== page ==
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Floresville woman trains dogs to ‘see’ for people in need
WCN CorrespondentDecember 26, 2013 2,385 views 1 comment
Meet Essie, a 7-1/2-month-old yellow Labrador retriever, currently in training with Wendy Riggs of Floresville, a volunteer for Guide Dogs of Texas; the organization trains service dogs for the blind.
Training can take up to a year. In that time, Wendy accomplishes potty- and house-training, along with crate training. She also teaches the dogs to obey commands and get used to working in the public, using socialization exercises.
Essie goes everywhere Wendy goes -- to the San Antonio River Walk, PetSmart, North Star Mall, H-E-B, a San Antonio Missions baseball game, a Silver Stars game at the AT&T Center, the San Antonio Rodeo, and other social outings. She becomes accustomed to being around people, yet not interacting with anyone but her handler.
It’s a normal temptation for people to want to pet a service dog, yet it is very important that they do not approach or try to pet or talk to these animals in a high squeaky voice; this is very distracting to the dog and might keep it from “doing its job.”
The safety of the blind or visually impaired person depends on the guide dog not being distracted.
“When we are out and about, we meet many people and some do know that there are right ways to react around a service dog,” Wendy explained. “We would like to inform the public. As hard as it is to do, the key is just to ignore the dog as if it were not there.”
If they get distracted, Wendy said, “they lose their focus and don’t perform their duties, which ultimately could place the blind person in danger.”
“It’s tough. But you know that it’s not your puppy. You think about how this dog will benefit someone. You think about the greater purpose.”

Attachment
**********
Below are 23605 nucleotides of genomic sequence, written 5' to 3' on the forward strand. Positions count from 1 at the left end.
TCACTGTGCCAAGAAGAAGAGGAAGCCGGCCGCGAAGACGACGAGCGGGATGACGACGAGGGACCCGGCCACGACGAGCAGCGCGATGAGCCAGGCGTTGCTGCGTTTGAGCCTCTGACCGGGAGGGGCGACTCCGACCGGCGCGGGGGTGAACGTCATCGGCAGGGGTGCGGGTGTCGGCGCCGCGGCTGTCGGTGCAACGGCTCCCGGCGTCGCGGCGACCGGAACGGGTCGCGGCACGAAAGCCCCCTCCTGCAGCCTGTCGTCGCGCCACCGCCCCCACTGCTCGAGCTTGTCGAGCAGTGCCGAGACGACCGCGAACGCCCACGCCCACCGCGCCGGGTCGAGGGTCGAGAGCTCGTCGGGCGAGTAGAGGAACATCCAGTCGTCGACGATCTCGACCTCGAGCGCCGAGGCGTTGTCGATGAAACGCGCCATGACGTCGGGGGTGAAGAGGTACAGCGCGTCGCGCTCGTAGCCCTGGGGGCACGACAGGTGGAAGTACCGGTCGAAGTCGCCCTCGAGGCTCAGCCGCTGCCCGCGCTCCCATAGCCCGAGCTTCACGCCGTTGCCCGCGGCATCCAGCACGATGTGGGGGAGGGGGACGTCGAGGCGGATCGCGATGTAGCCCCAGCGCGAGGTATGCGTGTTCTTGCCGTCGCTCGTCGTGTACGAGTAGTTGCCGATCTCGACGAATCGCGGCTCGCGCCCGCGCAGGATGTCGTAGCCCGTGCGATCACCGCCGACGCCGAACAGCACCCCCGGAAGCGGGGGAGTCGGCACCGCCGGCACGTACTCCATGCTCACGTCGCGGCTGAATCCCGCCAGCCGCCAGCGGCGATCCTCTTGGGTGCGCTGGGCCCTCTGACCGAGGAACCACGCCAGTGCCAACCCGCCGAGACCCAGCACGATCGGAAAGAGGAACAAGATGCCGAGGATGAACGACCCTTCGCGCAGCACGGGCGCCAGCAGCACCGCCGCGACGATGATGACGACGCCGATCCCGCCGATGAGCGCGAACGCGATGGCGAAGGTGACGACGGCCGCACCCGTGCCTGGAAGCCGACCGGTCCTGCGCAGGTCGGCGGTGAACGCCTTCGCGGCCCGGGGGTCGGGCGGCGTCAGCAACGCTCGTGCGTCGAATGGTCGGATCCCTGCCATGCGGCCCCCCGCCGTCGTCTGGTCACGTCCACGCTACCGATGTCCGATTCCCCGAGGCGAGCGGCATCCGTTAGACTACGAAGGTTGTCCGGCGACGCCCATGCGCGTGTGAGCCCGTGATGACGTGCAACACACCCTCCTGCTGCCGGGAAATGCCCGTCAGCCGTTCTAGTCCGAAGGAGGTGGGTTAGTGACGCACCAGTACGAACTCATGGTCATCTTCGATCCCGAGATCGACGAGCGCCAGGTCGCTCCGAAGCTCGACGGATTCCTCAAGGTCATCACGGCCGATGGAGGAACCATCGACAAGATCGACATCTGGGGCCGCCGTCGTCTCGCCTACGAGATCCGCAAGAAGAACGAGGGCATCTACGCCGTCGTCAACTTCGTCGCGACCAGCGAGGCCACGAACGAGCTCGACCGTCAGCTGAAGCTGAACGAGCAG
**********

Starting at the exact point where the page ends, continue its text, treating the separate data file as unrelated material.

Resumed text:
Essie, who was 8 weeks old when Wendy got her, is the third dog she has trained. She thought she wouldn’t get as attached as she did to the first one, or the second one, but Essie is Wendy’s third trainee and she is just as attached as she was to the previous two dogs.
To become a trainer, Wendy applied and then underwent a background check; it helps to have a fenced-in back yard. The Guide Dogs of Texas organization performed a home visit to assess the safety, environment, and other pets in the home. Wendy then walked with another dog in training to see how she reacted to the dog.
Guide dogs have to learn to walk in straight lines so they don’t trip their handlers. They learn to stop at the first step before going up a flight of stairs, so their handler knows that they are going up; when they are coming down a flight of stairs, they stop on the top step to alert the handler that they approaching down stairs.
Potty training for guide dogs is a bit different than for family pets. Wendy said the dogs are trained to do their “bathroom” functions on command. When trainers take a dog somewhere, they don’t put their vest or jacket on until the animals relieve themselves in a designated area. When they complete their necessary stop, they get lots of praise and a reward. Then their jacket goes back on and they are ready for duty. After a few times of going “on command,” they know when it is acceptable to relieve themselves.
Once the jacket goes on, most dogs will recognize that a certain behavior is expected of them and their demeanor will reflect that understanding,” Wendy said.
The vest or jacket also serves as a visible reminder to people that the dog is working.
Guide Dogs of Texas primarily works with Labradors, as they have great temperaments and are good working dogs.
The organization can provide a service dog for the blind for $1. To qualify, the applicant must be at least 17 years old and a resident of Texas, have white cane training, and go through one month of training with the dog. Guide dogs come with a lifetime of after-care. The agency follows up every year.
“We offer freedom, mobility, and independence.” Wendy said. “It’s amazing to see how a dog can change a life.”
She has heard of people who were shut-ins and almost hermits and did not go anywhere.
“Now, with a service dog, those people have jobs and socials interactions and a life,” she said.
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